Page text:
VANITY FAIR

horizontal line
A Vroom of His Own

January 1st, 2011

With its stainless-steel counters, halogen lights, and museum-style installations, D.A.D. Garage looks nothing like an everyday, oil-stained garage. Of course not–it belongs to Ralph Lauren, who owns 60 or so of the rarest, most valuable cars in the world, including a 1938 Bugatti coupe, a 1938 Alfa Romeo Mille Miglia roadster, and the world’s only 1930 Mercedes-Benz SSK “Count Trossi” roadster, all in ideal condition and all driven by the designer himself. The author plugs into the lifelong fantasy behind Lauren’s collection.

The King of Central Park

September 2008

From the marble-columned lobby to the wine cellar and pool, the author examines the art, as well as the limits, of architect Robert A. M. Stern’s 15 Central Park West.

American Dreamer

September 2007

As Ralph Lauren enters decade five as a design superpower, the author explores his re-creation of a world that never was.

diller@gehry.nyc

June 2007

The author explores the partnership behind Gehry’s first freestanding structure in New York City.

The New Barnes Foundation Building: Soulful, Self-assured, and Soaked with Light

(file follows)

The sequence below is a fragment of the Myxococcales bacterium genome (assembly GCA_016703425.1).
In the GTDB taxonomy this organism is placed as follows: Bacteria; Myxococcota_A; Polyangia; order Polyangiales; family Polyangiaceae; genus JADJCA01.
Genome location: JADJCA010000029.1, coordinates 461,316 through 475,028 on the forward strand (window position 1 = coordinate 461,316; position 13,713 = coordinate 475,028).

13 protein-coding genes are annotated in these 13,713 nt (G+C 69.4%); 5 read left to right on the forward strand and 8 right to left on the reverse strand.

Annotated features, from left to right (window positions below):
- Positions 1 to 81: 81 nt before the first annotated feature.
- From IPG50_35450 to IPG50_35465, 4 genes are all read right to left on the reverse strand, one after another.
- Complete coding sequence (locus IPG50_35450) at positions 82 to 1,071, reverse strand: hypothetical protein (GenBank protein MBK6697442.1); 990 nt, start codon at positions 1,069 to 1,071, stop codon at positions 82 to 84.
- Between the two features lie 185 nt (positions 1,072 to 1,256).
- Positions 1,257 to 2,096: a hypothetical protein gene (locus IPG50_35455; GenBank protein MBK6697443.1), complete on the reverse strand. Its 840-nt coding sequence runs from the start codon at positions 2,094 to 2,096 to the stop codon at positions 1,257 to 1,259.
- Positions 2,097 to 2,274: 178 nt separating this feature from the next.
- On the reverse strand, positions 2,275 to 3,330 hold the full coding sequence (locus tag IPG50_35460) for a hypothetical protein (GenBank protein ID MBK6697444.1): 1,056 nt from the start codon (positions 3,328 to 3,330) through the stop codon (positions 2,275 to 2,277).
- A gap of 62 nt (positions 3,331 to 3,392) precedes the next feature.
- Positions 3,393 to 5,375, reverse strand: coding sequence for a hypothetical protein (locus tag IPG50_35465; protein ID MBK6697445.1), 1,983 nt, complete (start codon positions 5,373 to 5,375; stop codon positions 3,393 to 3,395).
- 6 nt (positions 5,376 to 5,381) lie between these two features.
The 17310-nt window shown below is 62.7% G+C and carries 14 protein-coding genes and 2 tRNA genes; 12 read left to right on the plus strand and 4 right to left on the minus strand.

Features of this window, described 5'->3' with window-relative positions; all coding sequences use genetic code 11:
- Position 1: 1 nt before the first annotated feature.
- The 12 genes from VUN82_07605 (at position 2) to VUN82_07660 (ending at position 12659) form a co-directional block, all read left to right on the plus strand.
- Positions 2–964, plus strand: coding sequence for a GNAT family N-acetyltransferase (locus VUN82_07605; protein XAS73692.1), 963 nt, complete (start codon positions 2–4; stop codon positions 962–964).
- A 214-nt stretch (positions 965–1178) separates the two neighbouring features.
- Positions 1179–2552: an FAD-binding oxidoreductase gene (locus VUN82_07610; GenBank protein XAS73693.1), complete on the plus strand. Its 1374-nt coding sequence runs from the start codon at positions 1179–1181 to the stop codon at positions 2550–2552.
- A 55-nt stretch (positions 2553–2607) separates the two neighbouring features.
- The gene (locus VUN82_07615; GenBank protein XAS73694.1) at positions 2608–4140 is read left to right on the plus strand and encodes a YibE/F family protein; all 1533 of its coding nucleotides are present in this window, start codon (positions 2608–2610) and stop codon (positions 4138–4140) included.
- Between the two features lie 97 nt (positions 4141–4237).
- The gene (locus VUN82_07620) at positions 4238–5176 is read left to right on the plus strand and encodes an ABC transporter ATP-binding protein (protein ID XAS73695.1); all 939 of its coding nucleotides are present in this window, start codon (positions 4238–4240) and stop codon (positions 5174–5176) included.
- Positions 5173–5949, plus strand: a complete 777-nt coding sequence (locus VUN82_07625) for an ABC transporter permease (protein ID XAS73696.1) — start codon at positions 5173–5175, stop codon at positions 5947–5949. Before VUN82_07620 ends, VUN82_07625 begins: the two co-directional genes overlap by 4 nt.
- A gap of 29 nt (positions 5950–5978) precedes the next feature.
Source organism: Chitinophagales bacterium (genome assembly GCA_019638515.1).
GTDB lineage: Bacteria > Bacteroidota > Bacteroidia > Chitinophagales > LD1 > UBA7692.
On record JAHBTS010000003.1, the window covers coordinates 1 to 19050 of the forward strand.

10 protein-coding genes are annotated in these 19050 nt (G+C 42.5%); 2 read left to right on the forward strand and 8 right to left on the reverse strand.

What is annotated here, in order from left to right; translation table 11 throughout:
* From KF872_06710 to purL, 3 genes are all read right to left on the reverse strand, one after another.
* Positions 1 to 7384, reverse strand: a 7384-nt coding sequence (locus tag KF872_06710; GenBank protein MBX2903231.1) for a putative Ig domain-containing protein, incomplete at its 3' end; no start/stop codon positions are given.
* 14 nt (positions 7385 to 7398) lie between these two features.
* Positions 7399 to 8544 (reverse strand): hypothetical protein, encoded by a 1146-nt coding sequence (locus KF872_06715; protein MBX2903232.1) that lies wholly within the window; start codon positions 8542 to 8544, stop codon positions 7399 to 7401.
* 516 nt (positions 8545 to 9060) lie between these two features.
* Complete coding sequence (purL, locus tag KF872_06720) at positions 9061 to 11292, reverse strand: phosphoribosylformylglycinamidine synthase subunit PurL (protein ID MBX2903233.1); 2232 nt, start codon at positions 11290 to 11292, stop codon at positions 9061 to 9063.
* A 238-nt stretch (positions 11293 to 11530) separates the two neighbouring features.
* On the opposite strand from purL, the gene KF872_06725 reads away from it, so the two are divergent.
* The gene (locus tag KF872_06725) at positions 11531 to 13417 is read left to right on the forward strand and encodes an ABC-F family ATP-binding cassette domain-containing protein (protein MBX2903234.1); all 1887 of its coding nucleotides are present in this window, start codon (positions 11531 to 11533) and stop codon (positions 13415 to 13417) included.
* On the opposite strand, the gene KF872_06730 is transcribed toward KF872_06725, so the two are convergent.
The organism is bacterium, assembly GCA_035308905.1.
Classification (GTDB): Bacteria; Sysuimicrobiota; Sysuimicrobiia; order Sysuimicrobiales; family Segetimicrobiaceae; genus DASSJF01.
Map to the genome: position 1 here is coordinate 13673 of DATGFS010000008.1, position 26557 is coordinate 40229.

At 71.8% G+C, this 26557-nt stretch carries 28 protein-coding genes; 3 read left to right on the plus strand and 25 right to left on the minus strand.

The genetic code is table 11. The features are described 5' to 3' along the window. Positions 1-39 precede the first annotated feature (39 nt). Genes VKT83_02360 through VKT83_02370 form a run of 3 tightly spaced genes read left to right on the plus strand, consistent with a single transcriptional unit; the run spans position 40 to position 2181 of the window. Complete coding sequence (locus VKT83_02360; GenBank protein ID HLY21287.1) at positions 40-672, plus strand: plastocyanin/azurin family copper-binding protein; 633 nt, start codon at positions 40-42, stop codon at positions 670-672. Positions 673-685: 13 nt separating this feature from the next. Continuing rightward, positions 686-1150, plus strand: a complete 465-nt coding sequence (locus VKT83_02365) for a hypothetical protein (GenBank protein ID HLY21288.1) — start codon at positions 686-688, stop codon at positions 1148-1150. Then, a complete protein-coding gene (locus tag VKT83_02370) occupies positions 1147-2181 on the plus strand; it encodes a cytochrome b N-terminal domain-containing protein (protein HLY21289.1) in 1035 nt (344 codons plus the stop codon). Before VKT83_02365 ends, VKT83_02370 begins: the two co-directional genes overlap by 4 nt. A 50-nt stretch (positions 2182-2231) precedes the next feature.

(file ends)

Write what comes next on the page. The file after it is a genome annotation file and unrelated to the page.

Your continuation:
May 4th, 2012

There is no record of what Dr. Albert C. Barnes, the famously eccentric, famously difficult collector of post-Impressionist painting, African art, ancient art, and American furniture and decorative art said to the architect Paul Cret when he hired him to build the Barnes Foundation, his personal museum, in suburban Philadelphia in 1922. Cret gave Dr. […]

Reflected Grief

April 1st, 2012

Maya Lin’s Vietnam Veterans Memorial, with its extraordinary black granite wall extending gradually into the earth and carved with the names of 58,272 Americans who died in the nation’s tragic escapade in Southeast Asia, was finished 30 years ago. It is still far and away the greatest memorial of modern times—the most beautiful, the most […]

A Monumental Conflict

July 16th, 2012

Everyone agrees Dwight D. Eisenhower was one of America’s greatest leaders. But the effort to memorialize the 34th president—with a monument on four acres near the Capitol—has led to open conflict, pitting Eisenhower’s grandchildren against one of America’s most respected architects, Frank Gehry.

horizontal line